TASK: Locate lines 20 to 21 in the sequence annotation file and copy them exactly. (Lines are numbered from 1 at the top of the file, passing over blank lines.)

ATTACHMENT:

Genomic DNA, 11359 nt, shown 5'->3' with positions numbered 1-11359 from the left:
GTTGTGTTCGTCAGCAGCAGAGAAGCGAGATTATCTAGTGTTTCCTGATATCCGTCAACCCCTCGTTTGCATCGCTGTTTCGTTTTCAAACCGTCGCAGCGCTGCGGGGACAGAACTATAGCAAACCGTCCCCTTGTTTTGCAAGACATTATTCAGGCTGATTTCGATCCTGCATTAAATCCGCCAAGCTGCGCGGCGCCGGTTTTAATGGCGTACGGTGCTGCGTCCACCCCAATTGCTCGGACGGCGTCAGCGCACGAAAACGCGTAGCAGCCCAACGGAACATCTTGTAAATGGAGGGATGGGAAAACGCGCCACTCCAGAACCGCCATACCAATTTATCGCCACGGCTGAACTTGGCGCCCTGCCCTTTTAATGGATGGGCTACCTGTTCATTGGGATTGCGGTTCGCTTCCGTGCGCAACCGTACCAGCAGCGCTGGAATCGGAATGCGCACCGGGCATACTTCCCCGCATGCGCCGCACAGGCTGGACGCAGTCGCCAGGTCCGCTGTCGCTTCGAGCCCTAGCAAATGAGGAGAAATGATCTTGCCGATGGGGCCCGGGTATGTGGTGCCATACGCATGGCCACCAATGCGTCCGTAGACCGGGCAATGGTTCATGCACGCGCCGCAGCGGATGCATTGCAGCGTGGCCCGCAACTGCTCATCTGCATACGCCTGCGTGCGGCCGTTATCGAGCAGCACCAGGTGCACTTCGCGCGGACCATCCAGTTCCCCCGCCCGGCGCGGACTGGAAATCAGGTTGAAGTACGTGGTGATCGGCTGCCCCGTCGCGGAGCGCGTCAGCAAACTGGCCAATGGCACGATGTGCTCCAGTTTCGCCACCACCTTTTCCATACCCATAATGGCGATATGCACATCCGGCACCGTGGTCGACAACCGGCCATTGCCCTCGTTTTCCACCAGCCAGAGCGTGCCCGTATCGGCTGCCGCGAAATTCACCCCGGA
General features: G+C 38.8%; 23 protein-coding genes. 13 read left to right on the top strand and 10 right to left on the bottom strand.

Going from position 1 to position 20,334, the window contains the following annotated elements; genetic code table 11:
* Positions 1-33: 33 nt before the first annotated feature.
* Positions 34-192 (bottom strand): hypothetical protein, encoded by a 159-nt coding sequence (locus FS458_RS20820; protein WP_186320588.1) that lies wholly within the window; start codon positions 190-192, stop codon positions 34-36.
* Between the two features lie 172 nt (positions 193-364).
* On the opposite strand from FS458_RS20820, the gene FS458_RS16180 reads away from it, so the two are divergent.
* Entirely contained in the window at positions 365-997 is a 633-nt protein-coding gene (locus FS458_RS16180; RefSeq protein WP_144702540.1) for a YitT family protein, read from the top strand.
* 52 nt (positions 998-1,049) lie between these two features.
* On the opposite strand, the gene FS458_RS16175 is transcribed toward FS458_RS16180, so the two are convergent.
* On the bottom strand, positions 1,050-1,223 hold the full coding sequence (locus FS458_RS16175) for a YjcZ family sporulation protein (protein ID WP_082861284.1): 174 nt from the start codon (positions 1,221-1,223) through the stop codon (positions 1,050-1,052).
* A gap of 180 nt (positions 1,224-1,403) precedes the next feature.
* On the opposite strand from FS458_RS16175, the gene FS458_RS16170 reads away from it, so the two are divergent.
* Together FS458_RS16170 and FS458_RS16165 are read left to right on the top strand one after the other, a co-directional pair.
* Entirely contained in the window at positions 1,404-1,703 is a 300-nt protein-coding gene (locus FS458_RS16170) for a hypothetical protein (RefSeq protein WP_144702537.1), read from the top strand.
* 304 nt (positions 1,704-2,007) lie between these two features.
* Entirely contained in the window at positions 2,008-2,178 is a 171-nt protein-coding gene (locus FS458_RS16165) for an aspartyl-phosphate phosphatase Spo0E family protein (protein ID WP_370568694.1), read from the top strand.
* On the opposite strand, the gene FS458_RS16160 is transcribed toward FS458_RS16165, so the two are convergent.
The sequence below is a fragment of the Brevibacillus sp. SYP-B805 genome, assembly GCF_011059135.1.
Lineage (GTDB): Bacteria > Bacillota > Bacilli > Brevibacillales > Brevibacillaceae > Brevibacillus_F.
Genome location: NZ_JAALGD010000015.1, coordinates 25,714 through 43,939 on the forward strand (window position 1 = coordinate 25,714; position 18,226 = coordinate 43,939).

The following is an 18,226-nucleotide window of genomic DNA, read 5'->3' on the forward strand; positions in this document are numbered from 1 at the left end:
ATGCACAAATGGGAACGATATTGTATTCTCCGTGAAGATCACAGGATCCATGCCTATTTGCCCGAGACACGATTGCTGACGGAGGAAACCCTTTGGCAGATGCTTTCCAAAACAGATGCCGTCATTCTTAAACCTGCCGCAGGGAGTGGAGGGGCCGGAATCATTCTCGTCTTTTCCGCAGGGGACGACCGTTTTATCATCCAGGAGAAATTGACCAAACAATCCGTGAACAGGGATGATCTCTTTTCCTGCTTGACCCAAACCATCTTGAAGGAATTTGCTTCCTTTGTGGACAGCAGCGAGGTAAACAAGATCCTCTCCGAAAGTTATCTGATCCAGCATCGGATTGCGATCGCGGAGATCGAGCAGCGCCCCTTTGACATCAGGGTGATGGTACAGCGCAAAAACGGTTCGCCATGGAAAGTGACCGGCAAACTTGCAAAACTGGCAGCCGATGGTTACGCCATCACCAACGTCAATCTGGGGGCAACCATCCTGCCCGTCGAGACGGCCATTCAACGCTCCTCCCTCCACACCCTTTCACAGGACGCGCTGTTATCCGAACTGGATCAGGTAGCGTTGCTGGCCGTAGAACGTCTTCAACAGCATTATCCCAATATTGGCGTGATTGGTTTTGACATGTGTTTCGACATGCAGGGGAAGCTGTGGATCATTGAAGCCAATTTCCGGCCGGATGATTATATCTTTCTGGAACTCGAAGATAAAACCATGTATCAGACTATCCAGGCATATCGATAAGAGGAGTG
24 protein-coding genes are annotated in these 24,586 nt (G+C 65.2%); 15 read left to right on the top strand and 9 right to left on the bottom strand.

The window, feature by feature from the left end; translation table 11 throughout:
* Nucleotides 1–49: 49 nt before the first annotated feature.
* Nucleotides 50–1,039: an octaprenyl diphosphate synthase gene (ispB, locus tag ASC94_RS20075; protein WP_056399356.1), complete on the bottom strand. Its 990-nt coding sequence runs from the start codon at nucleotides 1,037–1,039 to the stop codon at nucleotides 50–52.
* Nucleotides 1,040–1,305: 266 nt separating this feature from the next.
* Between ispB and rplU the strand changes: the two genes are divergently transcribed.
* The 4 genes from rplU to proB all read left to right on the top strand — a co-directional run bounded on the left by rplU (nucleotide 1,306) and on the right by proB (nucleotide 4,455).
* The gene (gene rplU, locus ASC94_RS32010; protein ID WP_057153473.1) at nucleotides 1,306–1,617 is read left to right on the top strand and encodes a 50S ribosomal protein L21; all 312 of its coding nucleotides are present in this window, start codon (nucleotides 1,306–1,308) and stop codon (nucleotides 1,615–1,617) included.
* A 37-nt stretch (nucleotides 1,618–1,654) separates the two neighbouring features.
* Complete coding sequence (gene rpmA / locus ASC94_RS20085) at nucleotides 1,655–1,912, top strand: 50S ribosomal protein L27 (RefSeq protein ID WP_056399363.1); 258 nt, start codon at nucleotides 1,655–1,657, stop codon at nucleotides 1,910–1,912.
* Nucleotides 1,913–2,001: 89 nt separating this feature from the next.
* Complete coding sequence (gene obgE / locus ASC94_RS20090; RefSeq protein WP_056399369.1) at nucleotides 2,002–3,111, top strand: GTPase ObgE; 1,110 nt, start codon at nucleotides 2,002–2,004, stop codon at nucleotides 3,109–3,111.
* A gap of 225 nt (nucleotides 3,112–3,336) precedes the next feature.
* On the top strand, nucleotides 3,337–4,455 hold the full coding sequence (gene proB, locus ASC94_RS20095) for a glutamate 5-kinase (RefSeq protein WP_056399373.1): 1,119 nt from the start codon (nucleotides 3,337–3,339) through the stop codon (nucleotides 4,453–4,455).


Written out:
The sequence below is a fragment of the Brevibacillus sp. SYP-B805 genome, assembly GCF_011059135.1.
Lineage (GTDB): Bacteria > Bacillota > Bacilli > Brevibacillales > Brevibacillaceae > Brevibacillus_F.